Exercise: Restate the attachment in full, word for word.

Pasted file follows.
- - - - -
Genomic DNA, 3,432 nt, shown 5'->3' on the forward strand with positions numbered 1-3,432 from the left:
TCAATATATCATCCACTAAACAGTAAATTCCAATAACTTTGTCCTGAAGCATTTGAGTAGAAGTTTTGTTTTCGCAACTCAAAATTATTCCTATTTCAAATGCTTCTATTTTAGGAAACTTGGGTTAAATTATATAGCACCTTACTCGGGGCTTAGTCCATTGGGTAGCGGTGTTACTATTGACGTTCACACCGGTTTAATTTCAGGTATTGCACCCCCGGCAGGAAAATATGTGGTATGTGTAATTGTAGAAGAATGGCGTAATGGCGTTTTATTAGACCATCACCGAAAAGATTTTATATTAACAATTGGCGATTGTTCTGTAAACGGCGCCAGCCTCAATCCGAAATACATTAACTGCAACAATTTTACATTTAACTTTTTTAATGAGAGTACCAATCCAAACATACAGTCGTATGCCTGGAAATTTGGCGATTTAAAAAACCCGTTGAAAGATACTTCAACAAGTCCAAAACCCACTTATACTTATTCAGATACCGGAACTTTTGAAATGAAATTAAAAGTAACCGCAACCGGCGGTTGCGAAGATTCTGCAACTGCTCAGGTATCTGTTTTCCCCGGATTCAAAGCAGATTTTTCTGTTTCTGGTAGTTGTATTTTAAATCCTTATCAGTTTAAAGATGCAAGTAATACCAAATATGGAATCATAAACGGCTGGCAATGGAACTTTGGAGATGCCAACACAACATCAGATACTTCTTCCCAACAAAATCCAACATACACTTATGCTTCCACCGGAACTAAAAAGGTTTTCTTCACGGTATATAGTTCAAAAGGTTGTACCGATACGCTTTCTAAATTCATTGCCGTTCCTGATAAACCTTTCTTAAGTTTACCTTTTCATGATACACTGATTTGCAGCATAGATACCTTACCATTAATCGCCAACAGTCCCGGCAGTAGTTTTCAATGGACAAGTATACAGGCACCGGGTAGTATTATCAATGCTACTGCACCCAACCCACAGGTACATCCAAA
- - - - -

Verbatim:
Genomic DNA, 3,432 nt, shown 5'->3' on the forward strand with positions numbered 1-3,432 from the left:
TCAATATATCATCCACTAAACAGTAAATTCCAATAACTTTGTCCTGAAGCATTTGAGTAGAAGTTTTGTTTTCGCAACTCAAAATTATTCCTATTTCAAATGCTTCTATTTTAGGAAACTTGGGTTAAATTATATAGCACCTTACTCGGGGCTTAGTCCATTGGGTAGCGGTGTTACTATTGACGTTCACACCGGTTTAATTTCAGGTATTGCACCCCCGGCAGGAAAATATGTGGTATGTGTAATTGTAGAAGAATGGCGTAATGGCGTTTTATTAGACCATCACCGAAAAGATTTTATATTAACAATTGGCGATTGTTCTGTAAACGGCGCCAGCCTCAATCCGAAATACATTAACTGCAACAATTTTACATTTAACTTTTTTAATGAGAGTACCAATCCAAACATACAGTCGTATGCCTGGAAATTTGGCGATTTAAAAAACCCGTTGAAAGATACTTCAACAAGTCCAAAACCCACTTATACTTATTCAGATACCGGAACTTTTGAAATGAAATTAAAAGTAACCGCAACCGGCGGTTGCGAAGATTCTGCAACTGCTCAGGTATCTGTTTTCCCCGGATTCAAAGCAGATTTTTCTGTTTCTGGTAGTTGTATTTTAAATCCTTATCAGTTTAAAGATGCAAGTAATACCAAATATGGAATCATAAACGGCTGGCAATGGAACTTTGGAGATGCCAACACAACATCAGATACTTCTTCCCAACAAAATCCAACATACACTTATGCTTCCACCGGAACTAAAAAGGTTTTCTTCACGGTATATAGTTCAAAAGGTTGTACCGATACGCTTTCTAAATTCATTGCCGTTCCTGATAAACCTTTCTTAAGTTTACCTTTTCATGATACACTGATTTGCAGCATAGATACCTTACCATTAATCGCCAACAGTCCCGGCAGTAGTTTTCAATGGACAAGTATACAGGCACCGGGTAGTATTATCAATGCTACTGCACCCAACCCACAGGTACATCCAAA